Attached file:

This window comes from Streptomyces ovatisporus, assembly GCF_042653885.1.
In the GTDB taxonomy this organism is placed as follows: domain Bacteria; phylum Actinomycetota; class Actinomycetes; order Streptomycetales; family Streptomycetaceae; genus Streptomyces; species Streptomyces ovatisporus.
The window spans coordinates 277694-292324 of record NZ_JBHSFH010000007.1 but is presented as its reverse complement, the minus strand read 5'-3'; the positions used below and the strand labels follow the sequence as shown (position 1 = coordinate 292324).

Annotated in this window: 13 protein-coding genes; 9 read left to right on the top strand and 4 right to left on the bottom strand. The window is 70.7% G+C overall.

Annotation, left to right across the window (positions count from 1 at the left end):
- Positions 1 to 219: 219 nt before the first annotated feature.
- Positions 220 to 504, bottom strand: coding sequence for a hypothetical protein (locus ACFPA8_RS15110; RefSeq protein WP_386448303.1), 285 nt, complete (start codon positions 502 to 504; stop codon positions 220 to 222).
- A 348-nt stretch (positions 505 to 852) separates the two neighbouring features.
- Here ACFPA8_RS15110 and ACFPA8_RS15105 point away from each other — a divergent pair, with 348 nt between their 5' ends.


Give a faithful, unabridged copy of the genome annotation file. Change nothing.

This window comes from Streptomyces ovatisporus, assembly GCF_042653885.1.
In the GTDB taxonomy this organism is placed as follows: domain Bacteria; phylum Actinomycetota; class Actinomycetes; order Streptomycetales; family Streptomycetaceae; genus Streptomyces; species Streptomyces ovatisporus.
The window spans coordinates 277694-292324 of record NZ_JBHSFH010000007.1 but is presented as its reverse complement, the minus strand read 5'-3'; the positions used below and the strand labels follow the sequence as shown (position 1 = coordinate 292324).

Annotated in this window: 13 protein-coding genes; 9 read left to right on the top strand and 4 right to left on the bottom strand. The window is 70.7% G+C overall.

Annotation, left to right across the window (positions count from 1 at the left end):
- Positions 1 to 219: 219 nt before the first annotated feature.
- Positions 220 to 504, bottom strand: coding sequence for a hypothetical protein (locus ACFPA8_RS15110; RefSeq protein WP_386448303.1), 285 nt, complete (start codon positions 502 to 504; stop codon positions 220 to 222).
- A 348-nt stretch (positions 505 to 852) separates the two neighbouring features.
- Here ACFPA8_RS15110 and ACFPA8_RS15105 point away from each other — a divergent pair, with 348 nt between their 5' ends.